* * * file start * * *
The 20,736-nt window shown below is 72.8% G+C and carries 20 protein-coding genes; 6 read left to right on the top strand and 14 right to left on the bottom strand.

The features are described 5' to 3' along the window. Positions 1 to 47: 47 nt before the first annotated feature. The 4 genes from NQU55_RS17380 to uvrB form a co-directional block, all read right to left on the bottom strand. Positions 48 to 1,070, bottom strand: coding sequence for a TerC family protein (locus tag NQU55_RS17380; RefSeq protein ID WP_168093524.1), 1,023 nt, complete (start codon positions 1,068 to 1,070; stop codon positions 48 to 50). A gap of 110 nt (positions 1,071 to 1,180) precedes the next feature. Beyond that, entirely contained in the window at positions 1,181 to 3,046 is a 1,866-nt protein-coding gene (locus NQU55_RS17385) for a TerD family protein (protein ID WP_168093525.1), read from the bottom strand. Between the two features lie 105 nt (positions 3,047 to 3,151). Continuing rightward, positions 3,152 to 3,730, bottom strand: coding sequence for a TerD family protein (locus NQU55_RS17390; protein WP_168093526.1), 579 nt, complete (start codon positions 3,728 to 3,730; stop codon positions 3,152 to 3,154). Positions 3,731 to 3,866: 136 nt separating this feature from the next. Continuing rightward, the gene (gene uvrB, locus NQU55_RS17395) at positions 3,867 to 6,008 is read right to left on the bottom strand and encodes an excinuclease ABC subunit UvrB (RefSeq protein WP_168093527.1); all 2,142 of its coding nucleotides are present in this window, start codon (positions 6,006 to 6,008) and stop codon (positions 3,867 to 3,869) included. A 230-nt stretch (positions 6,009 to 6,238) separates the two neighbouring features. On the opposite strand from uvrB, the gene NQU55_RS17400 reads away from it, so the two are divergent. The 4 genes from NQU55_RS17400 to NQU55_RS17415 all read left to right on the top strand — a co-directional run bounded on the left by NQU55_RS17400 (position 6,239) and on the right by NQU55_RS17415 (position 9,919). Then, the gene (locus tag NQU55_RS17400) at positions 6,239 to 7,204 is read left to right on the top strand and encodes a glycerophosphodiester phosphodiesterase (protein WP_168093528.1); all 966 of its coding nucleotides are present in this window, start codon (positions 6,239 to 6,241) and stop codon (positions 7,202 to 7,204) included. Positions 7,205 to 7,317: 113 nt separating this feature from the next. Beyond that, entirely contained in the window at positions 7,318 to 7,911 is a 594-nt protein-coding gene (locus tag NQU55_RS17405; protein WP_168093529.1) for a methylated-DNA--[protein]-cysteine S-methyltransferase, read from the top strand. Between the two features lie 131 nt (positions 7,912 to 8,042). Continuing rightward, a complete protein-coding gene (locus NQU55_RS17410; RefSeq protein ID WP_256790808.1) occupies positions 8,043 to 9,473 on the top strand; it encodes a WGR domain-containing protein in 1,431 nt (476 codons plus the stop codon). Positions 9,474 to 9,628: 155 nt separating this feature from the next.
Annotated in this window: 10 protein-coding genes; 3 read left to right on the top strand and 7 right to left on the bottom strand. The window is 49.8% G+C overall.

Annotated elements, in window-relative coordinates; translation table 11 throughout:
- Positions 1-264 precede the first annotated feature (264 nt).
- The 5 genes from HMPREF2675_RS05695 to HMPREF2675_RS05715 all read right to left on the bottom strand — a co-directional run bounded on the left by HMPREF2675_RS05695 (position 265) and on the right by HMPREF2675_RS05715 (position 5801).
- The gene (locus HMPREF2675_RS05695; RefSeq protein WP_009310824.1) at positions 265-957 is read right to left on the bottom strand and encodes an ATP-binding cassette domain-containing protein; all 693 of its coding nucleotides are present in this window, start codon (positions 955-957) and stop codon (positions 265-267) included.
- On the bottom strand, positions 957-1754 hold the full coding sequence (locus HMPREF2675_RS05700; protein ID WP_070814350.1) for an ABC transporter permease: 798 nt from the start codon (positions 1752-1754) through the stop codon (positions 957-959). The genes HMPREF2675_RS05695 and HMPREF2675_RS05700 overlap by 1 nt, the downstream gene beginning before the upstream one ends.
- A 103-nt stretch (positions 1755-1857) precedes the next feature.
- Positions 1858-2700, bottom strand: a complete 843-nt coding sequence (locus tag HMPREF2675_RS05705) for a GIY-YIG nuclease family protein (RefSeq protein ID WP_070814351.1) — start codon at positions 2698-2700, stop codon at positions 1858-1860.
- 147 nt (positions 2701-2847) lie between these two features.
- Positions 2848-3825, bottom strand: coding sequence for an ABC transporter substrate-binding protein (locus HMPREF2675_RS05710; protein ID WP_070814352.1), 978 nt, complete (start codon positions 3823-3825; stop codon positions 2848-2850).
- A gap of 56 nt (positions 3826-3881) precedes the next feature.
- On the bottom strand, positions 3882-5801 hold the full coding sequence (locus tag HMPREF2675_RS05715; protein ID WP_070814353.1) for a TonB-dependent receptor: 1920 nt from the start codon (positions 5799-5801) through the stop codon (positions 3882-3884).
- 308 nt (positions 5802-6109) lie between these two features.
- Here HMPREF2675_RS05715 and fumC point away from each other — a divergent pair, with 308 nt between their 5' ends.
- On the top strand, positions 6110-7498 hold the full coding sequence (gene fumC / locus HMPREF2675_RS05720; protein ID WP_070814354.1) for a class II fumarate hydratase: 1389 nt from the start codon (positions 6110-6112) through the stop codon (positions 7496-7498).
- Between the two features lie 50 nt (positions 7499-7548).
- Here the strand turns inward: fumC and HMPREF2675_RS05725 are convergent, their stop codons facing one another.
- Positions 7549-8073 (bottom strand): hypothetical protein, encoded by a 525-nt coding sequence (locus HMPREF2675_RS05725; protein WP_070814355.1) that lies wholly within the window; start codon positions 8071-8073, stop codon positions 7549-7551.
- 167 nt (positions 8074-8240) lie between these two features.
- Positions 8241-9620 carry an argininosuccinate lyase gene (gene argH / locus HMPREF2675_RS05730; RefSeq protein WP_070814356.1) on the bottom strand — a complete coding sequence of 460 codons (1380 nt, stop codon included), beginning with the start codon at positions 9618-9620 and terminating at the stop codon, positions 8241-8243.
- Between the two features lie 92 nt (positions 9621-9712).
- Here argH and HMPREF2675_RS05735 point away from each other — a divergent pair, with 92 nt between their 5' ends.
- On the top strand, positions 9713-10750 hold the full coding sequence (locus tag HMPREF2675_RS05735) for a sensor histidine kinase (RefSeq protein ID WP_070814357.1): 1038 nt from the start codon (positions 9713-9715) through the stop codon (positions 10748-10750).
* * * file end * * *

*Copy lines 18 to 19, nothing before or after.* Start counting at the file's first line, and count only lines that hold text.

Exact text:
- Between the two features lie 50 nt (positions 7499-7548).
- Here the strand turns inward: fumC and HMPREF2675_RS05725 are convergent, their stop codons facing one another.